Your journey as an entrepreneur will likely begin in ignorance. Whatever you know about your product and your target market will always be dwarfed by what you don’t know. Will it present itself in a manner appealing to your audience? How quickly will your audience jump on the product? Will they recommend it? Is it a good idea to hit the market right now? These are just a few of the questions whose answers will elude you if you don’t listen to the market.

Gut feelings aren’t enough. You need to pay attention to what the market is telling you, even if they aren’t saying a thing. When you don’t know whether to turn left or right, listen to the market. The question is, how do you do that?

Read Reviews

The fact that the Internet has allowed just about anyone to share their opinion is a mixed blessing, but you can use it to your advantage. Use reviews to get a good idea of how your product is being perceived and used. Try to stick to negative reviews. Positive reviews are nice and may tell you what you’re doing right, but negative reviews are far more informative. These are the reviews that will tell you what you’re doing wrong and can give you the information you need to improve your start-up and product.

Gather these reviews and compare them to each other. Try to find any patterns or trends in their complaints. One complaint about your product’s usability may be a fluke; a hundred is cause for concern and action.

Participate in a Trade Show

Trade shows are great for talking to your market, because the majority of the people there are looking for products. They’re already in the right mindset, so take advantage of that. You can get a booth and talk to interested customers, or you can just bring a prototype and talk to people. Figure out if they’re excited or disinterested.

Keep an eye on the other booths. See if any products in particular are getting people excited and what seems to be getting the most attention. This will tell you where the market is going and what’s getting it riled out, which can help you refocus your product development.

Make Surveys

The best way to find out what the market’s thinking is to ask. Surveys are a great way to find out what the market prefers. There are plenty of ways to get those surveys into the hands of your customers. You can have them answer surveys at the counter while they’re waiting for their purchase. You could even have local retailers have potential designs on display and ask people which on they prefer.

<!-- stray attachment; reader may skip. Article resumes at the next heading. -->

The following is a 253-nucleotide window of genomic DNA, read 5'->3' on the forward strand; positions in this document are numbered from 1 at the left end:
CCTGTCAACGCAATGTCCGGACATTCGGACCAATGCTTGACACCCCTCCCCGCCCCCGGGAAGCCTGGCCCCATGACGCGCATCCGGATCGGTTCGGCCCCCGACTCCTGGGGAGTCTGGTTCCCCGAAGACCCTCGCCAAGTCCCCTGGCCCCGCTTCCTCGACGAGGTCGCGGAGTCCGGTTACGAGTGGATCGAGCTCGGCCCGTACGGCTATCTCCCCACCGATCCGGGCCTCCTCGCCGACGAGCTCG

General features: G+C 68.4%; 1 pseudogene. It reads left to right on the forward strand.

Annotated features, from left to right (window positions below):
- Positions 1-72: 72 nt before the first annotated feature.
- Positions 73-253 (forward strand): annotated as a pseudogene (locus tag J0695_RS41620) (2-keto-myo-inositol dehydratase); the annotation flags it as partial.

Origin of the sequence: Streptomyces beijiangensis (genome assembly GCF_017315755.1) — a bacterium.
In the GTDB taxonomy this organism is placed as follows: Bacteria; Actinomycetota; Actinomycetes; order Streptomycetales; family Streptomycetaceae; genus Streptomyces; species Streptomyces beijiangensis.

Make a YouTube Channel

Getting feedback as an entrepreneur can be tricky. Fortunately, people are full of opinions. A great way to provoke them into sharing those opinions involves giving them something to react to, such as a video on your YouTube channel.

Putting up demonstration or development videos can provoke viewers into responding. They’ll tell you what they think and you can use that information to figure out whether you’re on the right track or not. As a bonus, this will make them feel as though they’re part of the development process, which will make them more invested in the product and its future.

Get into Crowdfunding

There is nothing that proves your idea is viable as much as crowdfunding. Successfully crowdfunding your product proves that a receptive market is out there. Companies such as Sony and creatives such as Koji Igarashi have used crowdfunding to prove to potential investors that people want their products.

For the most part, this is best done before going to market. Going into crowdfunding as a successful and well-established business can backfire and make your company look like it’s just trying to get more money off the consumer. If the business isn’t doing so well or has not made it yet, crowdfunding should be a safe way to test the waters.

There are plenty of ways for a smart entrepreneur to listen to the market. All you have to do is be willing to put yourself out there. Take every negative review or dislike on a video as constructive criticism. Every time you hear something bad about your product, you’re getting guided toward a better one.

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